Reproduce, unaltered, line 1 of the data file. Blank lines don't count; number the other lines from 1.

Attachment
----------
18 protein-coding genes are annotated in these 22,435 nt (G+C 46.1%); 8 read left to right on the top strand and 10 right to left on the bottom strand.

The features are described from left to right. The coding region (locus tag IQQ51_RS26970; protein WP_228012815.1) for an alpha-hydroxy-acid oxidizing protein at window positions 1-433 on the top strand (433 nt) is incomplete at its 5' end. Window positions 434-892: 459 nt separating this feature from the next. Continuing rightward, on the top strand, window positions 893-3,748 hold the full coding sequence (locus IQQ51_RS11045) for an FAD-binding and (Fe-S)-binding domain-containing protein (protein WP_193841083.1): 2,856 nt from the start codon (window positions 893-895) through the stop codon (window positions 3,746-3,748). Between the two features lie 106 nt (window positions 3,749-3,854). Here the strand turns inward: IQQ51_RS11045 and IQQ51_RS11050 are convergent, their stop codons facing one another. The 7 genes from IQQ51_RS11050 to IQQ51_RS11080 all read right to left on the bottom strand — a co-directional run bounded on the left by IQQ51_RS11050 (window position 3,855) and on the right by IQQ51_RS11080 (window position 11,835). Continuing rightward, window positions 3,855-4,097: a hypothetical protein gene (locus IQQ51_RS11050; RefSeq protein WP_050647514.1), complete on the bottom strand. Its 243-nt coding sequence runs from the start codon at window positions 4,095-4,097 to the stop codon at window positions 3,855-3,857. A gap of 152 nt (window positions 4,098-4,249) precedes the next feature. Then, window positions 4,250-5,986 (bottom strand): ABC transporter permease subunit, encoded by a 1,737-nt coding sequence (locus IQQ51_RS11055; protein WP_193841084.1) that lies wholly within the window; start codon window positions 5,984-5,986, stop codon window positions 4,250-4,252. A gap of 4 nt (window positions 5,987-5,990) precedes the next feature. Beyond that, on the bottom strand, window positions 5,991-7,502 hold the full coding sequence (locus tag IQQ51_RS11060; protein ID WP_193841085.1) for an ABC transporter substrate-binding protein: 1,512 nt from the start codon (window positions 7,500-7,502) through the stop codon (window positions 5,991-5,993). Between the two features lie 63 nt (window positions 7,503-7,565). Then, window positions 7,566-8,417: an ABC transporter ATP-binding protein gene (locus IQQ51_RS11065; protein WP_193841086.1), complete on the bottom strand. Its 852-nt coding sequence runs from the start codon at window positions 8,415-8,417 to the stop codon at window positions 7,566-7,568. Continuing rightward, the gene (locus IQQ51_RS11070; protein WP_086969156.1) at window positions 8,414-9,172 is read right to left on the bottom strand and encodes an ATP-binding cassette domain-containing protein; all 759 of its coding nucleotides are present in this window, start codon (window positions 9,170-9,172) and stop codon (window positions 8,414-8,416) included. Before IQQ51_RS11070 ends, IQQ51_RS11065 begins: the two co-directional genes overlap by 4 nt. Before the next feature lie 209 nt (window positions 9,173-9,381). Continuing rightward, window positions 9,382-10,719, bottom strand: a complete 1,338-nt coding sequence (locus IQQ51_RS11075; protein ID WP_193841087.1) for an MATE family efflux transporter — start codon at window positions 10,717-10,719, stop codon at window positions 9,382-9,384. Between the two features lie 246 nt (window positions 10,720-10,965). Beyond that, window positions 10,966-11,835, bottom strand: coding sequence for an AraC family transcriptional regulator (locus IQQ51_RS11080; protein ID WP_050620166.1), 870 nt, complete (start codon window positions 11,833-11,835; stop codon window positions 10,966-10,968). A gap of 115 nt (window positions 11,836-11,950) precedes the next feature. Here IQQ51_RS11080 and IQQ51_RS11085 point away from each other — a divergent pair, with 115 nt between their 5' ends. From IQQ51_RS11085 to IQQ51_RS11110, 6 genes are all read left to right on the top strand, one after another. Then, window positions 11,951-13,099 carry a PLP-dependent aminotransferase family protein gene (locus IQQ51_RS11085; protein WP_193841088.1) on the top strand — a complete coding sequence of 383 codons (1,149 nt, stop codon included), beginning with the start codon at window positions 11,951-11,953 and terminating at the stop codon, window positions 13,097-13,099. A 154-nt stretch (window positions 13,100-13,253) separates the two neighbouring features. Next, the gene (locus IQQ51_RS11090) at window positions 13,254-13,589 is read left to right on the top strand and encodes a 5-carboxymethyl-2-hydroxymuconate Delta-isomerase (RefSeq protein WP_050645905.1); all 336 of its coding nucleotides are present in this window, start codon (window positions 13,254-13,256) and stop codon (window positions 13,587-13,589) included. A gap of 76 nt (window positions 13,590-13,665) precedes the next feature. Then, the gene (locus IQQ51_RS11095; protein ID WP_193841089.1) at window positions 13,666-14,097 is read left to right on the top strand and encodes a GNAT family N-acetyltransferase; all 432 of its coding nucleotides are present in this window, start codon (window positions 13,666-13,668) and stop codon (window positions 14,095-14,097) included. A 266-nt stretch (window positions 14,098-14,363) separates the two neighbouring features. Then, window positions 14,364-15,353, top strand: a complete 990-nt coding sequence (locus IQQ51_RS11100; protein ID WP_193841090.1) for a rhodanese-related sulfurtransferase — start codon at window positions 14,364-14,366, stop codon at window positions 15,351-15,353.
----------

18 protein-coding genes are annotated in these 22,435 nt (G+C 46.1%); 8 read left to right on the top strand and 10 right to left on the bottom strand.